Motherhood is one of those personal milestones that’s both exciting and challenging. You look forward to holding that little bundle of joy in your arms, yet you put your body through so much in order to deliver a healthy baby.
New moms are said to go through a whole wave of emotions, starting from conception all the way to labor.
A Snapshot of Postpartum Depression
Postpartum depression remains an elephant in the room for most new moms. Many of them are overwhelmed with such an enormous and significant change in their lives. They struggle through the sleepless nights, the diaper changes.
The Center for Disease Prevention notes that 1 in 9 women will go through this experience after childbirth. Unfortunately, not everyone with postpartum depression has the right support system to help them overcome it or they simply push it aside and refuse to confront the problem head-on.
“Many women believe that motherhood should be the happiest time of their lives, but privately they are exhausted and miserable after giving birth., says psychotherapist and Kundalini yoga instructor Susan Ricker. “Because they are ashamed of their feelings, they don’t give themselves permission to deal with the fears they have”, she explains further.
Yoga as Treatment
But there is a way out of those dark days and that seemingly insurmountable feeling of helplessness. Postpartum depression can be treated effectively. In fact, there are a number of options to choose from when it comes to this.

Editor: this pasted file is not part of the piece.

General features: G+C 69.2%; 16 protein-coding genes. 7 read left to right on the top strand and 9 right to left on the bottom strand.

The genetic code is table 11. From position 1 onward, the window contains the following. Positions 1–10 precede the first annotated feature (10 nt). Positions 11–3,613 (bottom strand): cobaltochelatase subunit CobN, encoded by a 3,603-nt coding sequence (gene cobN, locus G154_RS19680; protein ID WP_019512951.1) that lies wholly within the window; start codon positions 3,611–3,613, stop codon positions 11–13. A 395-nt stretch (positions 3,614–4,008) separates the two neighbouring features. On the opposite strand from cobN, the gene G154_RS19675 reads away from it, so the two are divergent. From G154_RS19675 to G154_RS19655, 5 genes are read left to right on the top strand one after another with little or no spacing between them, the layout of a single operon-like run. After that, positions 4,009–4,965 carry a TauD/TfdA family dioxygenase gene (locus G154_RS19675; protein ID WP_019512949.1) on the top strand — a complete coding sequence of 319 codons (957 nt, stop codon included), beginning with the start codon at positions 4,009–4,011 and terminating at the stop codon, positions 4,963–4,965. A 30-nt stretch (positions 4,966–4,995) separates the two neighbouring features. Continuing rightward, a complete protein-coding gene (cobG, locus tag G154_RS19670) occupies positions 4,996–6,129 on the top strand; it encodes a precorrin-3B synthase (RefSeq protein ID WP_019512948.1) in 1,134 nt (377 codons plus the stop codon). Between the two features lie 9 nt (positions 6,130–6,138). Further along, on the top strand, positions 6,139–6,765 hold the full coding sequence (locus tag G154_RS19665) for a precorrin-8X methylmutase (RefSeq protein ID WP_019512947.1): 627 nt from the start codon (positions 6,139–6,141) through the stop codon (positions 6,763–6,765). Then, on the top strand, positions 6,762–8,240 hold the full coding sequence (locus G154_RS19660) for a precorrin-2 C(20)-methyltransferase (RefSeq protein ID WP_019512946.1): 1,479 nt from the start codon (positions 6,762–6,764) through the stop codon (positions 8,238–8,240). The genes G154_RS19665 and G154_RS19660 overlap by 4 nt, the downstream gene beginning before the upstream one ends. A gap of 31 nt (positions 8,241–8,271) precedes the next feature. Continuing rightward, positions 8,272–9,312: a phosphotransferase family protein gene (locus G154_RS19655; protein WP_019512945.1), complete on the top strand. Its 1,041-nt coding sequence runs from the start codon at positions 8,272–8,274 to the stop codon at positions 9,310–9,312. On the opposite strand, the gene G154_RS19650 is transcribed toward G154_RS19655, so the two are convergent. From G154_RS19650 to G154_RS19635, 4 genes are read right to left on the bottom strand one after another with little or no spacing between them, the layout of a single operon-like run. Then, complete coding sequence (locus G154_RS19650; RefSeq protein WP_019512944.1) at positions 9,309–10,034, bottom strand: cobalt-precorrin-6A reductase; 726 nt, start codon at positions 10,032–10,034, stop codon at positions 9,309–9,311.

One particularly holistic approach is yoga.
A study entitled the Efficacy of Yoga for Postpartum Depression, published in 2014 on the U.S. National Library of Medicine’s website found that women who took part in 16 yoga classes over the course of 8 weeks “experienced significantly greater rate of improvement in depression, anxiety, and HRQOL, relative to the control group with moderate to large effects.”
So how does it work in the brain? Candace Pert, the author of The Molecules of Emotion, says that the hypothalamus obtains information from our cells and our senses. It then generates chemical messengers that are sent back down the body in the form of hormones and peptides. Our bodies respond to these chemical messengers through physiological changes as well as varying moods, emotions, and energy levels.
New moms often tax their sympathetic nervous system, responsible for our body’s “fight or flight” mechanism and release stress hormones. Yoga practitioners with postpartum depression learn to control their own breathing. This effectively changes the balance of the hormonal messengers that are in the body. Now, the parasympathetic nervous system, which is responsible for relaxation, becomes the focus.
Postpartum depression is a burden shared by many new mothers. However, it need not rob one of enjoying the full experience of motherhood. Through yoga, new moms can learn that it is okay to breathe and relax. They devote time to centering and connecting with themselves so they can have the energy and the mindset to be able to fulfill their responsibilities at home.